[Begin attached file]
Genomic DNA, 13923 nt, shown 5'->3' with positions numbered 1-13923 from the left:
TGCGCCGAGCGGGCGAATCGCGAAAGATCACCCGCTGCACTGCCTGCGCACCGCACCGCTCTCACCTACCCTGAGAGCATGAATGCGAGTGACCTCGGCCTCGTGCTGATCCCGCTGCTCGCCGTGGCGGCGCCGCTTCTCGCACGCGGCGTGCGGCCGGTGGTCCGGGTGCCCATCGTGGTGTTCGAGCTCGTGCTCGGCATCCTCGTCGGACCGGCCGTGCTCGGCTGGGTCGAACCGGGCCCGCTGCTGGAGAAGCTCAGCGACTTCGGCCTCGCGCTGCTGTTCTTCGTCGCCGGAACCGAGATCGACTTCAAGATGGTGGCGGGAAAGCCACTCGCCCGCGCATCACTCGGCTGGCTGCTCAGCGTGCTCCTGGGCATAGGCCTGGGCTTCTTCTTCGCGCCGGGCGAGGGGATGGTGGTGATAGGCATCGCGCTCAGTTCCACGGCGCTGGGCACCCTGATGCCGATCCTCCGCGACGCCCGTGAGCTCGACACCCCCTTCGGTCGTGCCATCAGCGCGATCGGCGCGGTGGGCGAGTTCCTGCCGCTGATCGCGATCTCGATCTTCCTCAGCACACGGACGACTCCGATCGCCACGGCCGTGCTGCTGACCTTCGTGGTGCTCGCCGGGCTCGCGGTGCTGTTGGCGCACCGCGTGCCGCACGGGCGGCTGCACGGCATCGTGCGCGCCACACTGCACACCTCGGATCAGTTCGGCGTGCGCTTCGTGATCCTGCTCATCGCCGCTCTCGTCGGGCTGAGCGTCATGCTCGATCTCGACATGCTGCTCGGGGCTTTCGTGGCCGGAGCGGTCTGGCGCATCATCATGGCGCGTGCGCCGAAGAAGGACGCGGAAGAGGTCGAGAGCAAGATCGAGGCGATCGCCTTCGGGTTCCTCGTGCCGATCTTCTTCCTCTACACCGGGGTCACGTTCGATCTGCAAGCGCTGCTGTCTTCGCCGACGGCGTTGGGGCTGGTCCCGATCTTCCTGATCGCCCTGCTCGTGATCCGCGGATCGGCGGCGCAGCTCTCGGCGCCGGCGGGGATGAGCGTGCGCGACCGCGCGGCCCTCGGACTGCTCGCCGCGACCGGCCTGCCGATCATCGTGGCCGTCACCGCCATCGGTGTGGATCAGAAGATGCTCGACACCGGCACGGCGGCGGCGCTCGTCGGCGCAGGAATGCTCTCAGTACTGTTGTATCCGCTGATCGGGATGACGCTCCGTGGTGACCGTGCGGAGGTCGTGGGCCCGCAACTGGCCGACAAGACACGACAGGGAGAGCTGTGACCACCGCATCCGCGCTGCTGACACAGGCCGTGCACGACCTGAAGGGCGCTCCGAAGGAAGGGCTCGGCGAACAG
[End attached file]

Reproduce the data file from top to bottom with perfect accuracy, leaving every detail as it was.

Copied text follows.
Genomic DNA, 13923 nt, shown 5'->3' with positions numbered 1-13923 from the left:
TGCGCCGAGCGGGCGAATCGCGAAAGATCACCCGCTGCACTGCCTGCGCACCGCACCGCTCTCACCTACCCTGAGAGCATGAATGCGAGTGACCTCGGCCTCGTGCTGATCCCGCTGCTCGCCGTGGCGGCGCCGCTTCTCGCACGCGGCGTGCGGCCGGTGGTCCGGGTGCCCATCGTGGTGTTCGAGCTCGTGCTCGGCATCCTCGTCGGACCGGCCGTGCTCGGCTGGGTCGAACCGGGCCCGCTGCTGGAGAAGCTCAGCGACTTCGGCCTCGCGCTGCTGTTCTTCGTCGCCGGAACCGAGATCGACTTCAAGATGGTGGCGGGAAAGCCACTCGCCCGCGCATCACTCGGCTGGCTGCTCAGCGTGCTCCTGGGCATAGGCCTGGGCTTCTTCTTCGCGCCGGGCGAGGGGATGGTGGTGATAGGCATCGCGCTCAGTTCCACGGCGCTGGGCACCCTGATGCCGATCCTCCGCGACGCCCGTGAGCTCGACACCCCCTTCGGTCGTGCCATCAGCGCGATCGGCGCGGTGGGCGAGTTCCTGCCGCTGATCGCGATCTCGATCTTCCTCAGCACACGGACGACTCCGATCGCCACGGCCGTGCTGCTGACCTTCGTGGTGCTCGCCGGGCTCGCGGTGCTGTTGGCGCACCGCGTGCCGCACGGGCGGCTGCACGGCATCGTGCGCGCCACACTGCACACCTCGGATCAGTTCGGCGTGCGCTTCGTGATCCTGCTCATCGCCGCTCTCGTCGGGCTGAGCGTCATGCTCGATCTCGACATGCTGCTCGGGGCTTTCGTGGCCGGAGCGGTCTGGCGCATCATCATGGCGCGTGCGCCGAAGAAGGACGCGGAAGAGGTCGAGAGCAAGATCGAGGCGATCGCCTTCGGGTTCCTCGTGCCGATCTTCTTCCTCTACACCGGGGTCACGTTCGATCTGCAAGCGCTGCTGTCTTCGCCGACGGCGTTGGGGCTGGTCCCGATCTTCCTGATCGCCCTGCTCGTGATCCGCGGATCGGCGGCGCAGCTCTCGGCGCCGGCGGGGATGAGCGTGCGCGACCGCGCGGCCCTCGGACTGCTCGCCGCGACCGGCCTGCCGATCATCGTGGCCGTCACCGCCATCGGTGTGGATCAGAAGATGCTCGACACCGGCACGGCGGCGGCGCTCGTCGGCGCAGGAATGCTCTCAGTACTGTTGTATCCGCTGATCGGGATGACGCTCCGTGGTGACCGTGCGGAGGTCGTGGGCCCGCAACTGGCCGACAAGACACGACAGGGAGAGCTGTGACCACCGCATCCGCGCTGCTGACACAGGCCGTGCACGACCTGAAGGGCGCTCCGAAGGAAGGGCTCGGCGAACAG